18. A Waiting People

Meditations in Titus: 18:  A Waiting People

Titus 2:11-14   For the grace of God that brings salvation has appeared to all men. It teaches us to say “No” to ungodliness and worldly passions, and to live self-controlled, upright and godly lives in this present age, while we wait for the blessed hope–the glorious appearing of our great God and Savior, Jesus Christ, who gave himself for us to redeem us from all wickedness and to purify for himself a people that are his very own, eager to do what is good

We need to look at these verses collectively. We wonder why Paul wrote these three things in this order. It may be the outworking of a mind that just dictates as he thinks it out. Perhaps a more logical or at least more chronological approach might have been the latter part about what Jesus has done to redeem us, then the first part which might be summarised as the sanctifying work of God’s grace in our ongoing lives, and only then the second part about waiting for Jesus who will return. Putting it like that hopefully clarifies what is here. But let’s take it in the order that Paul wrote it.

We’ve considered the sanctifying work of God’s grace in the previous meditation and to understand the overall picture we should pick up words we missed previously, “in this present age.” That sanctifying work is what is going on in us today and for the rest of our lives on earth. It is a work that takes us from godless, unrighteous, self-centred lives to godly, righteous, Jesus-focused lives.

This grace has come to us through the working of Jesus on the Cross, but now he has risen from the dead and ascended to heaven where he is seated at the right hand of the Father, overseeing the working out of the End Times, but they are limited and so one day he will return in glory to wind up the present age. That is what is yet to come.

But having mentioned Jesus in such a context Paul can’t help but spell out who Jesus is and what he has done. He “gave himself for us to redeem us from all wickedness and to purify for himself a people that are his very own, eager to do what is good.”  This is another of those compact summaries of doctrine that we find in Titus.

The starting point is that Jesus “gave himself for us to redeem us.” Jesus left heaven and came and lived on earth with the express goal of giving his own life as a sacrifice for sin. We were lost, far away from God, separated from Him by our sin, prey to Satan and consigned to hell. But Jesus came and bought us back, paying the price, with his own life, of our sin and the punishment it deserves. In other words he stepped in and took our punishment so that we could be set free from guilt and condemnation, free to live new lives.

But there is the emphasis that Paul has been making and goes right back to what he had been saying about slaves living good lives as a demonstration of the Gospel: Jesus “gave himself for us to redeem us from all wickedness.” Our lives were wicked and that’s why they needed punishing according to justice, but once the punishment had been paid, those lives needed setting free from the habit of wickedness. The new lives are to be characterized by the absence of wickedness!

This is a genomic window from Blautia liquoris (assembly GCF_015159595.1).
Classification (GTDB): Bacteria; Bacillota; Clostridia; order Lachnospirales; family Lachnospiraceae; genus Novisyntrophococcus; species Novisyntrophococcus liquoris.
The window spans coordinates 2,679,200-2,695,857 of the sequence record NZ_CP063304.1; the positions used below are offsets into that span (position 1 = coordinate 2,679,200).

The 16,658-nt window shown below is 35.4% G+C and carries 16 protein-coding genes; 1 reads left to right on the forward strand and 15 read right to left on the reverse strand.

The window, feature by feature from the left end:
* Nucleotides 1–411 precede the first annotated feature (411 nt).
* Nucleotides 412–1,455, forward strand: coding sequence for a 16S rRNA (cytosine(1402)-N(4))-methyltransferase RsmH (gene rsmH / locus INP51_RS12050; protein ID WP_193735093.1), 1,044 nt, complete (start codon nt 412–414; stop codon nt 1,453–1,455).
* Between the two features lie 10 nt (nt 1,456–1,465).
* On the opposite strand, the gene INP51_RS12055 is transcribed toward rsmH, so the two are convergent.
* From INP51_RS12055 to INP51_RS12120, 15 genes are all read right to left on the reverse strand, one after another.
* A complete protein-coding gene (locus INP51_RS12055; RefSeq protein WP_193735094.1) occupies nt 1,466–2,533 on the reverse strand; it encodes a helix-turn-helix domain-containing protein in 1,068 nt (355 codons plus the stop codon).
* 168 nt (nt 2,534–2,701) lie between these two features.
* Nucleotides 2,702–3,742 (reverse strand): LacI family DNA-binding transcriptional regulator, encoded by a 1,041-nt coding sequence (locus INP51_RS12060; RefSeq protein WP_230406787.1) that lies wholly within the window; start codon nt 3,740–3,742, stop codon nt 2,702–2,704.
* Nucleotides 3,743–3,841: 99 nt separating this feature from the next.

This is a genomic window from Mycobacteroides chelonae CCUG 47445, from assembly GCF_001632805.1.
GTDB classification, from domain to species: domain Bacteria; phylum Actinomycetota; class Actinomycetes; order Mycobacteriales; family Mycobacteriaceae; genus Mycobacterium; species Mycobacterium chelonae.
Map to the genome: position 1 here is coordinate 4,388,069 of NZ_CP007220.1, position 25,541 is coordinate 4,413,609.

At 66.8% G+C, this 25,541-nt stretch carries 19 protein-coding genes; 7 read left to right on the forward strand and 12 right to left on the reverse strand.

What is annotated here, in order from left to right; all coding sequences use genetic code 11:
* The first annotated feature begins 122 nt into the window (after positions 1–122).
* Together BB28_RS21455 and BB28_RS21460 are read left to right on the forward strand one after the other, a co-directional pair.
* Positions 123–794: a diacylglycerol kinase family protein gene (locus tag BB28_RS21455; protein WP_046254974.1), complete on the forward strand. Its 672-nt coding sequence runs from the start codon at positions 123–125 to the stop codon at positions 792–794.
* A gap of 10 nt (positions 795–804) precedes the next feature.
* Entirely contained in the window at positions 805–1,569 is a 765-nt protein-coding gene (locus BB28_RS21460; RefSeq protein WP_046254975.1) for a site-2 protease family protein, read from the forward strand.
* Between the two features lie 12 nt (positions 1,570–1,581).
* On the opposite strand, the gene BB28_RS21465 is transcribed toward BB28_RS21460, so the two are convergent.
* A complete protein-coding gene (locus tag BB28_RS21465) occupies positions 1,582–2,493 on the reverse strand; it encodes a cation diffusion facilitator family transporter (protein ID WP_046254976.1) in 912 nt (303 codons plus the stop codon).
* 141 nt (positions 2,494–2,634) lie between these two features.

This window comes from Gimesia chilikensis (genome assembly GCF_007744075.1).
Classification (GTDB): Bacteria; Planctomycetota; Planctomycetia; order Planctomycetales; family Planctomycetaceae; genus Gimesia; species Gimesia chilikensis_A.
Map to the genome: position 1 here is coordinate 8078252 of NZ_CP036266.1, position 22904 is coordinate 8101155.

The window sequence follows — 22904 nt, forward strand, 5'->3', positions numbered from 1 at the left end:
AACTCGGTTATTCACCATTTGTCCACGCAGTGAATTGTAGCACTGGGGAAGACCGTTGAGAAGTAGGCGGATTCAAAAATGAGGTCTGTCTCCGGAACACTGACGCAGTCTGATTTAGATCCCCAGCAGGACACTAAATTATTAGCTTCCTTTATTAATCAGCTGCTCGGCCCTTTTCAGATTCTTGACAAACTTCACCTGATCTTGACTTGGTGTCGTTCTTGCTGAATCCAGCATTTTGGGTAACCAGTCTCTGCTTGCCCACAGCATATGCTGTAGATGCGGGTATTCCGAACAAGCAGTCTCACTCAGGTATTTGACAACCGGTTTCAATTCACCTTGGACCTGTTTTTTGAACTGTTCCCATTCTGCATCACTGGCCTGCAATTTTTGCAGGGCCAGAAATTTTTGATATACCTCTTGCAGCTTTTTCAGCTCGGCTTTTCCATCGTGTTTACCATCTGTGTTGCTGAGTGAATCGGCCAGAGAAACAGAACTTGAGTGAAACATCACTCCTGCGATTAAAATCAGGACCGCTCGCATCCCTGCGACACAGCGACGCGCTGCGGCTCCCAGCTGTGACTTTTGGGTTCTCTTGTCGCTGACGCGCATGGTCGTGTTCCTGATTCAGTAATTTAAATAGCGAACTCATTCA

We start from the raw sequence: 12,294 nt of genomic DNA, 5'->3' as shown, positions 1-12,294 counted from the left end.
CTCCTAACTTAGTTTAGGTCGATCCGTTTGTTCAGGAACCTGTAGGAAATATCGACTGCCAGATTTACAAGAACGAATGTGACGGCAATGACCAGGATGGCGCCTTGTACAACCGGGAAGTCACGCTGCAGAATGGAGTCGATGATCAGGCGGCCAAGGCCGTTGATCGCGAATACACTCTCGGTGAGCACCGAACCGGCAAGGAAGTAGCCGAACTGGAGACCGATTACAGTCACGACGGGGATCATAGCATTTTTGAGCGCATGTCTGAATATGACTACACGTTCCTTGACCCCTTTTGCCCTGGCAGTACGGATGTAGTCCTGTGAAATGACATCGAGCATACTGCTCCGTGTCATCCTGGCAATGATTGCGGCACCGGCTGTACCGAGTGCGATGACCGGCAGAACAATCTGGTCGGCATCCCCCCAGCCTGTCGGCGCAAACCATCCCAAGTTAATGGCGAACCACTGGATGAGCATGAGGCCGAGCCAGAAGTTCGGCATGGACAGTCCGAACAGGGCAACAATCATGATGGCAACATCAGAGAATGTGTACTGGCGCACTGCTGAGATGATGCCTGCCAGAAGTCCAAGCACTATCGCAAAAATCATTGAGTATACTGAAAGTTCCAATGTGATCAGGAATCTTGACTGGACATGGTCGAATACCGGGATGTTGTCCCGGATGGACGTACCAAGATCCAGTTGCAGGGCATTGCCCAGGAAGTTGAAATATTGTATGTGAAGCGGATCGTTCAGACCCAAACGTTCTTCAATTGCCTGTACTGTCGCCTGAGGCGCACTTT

This work of Jesus delivering us from wickedness, Paul sums up as “to purify for himself a people that are his very own.” The act of removing that wickedness is an act of purifying us, of cleansing us. He separates us out of the rest of the world and we become a distinctive people (free from wickedness), his people. He bought us and therefore we belong to him. He owns us. Now don’t see that in any negative way. It’s not like a slave master owns slaves. It simply means that now we are his possession we are precious to him and he will provide all we need and will protect us. He is jealous over us, the Scripture says.

That is his side of it, what he has done and what he feels about us, but from our side of it, now we have been delivered out of that past darkness we now find we are a people who are “eager to do what is good.”  That takes us back to the beginning of these verses, the sanctifying work that goes on in us.  We no longer want to do what it wrong and as we seek to do good, his Holy Spirit empowers and enables us to do it.  We came to Christ out of desperation, recognising our hopeless and helpless state and when we found he had died to set us free from guilt and condemnation, we came to the Father in repentance and He forgive us, cleansed us and empowered us with His own Holy Spirit. As new people, so blessed and loved, we want to having nothing to do with those things of the old life and so we reject “ungodliness and worldly passions,”  and instead “live self-controlled, upright and godly lives.”

This is all in the present age but our lives are of limited duration and so we wait out our time before we either go to heaven or Jesus returns to collect us. It is a very positive waiting time as we are being changed from one degree of glory to another (2 Cor 3:18). In this present age we are God’s workmanship living out His plans for us (Eph 2:10), seeking first His kingdom (Matt 6:33) and sharing in all Jesus is doing as he works out his plans and purposes before he eventually returns to wind it all up. Is it like waiting at a bus stop for a bus to turn up? No way! It is not a passive standing around. It is living out a fulfilled life of love and goodness and purpose that glorifies the Father and the Son and brings us great joy. Hallelujah!


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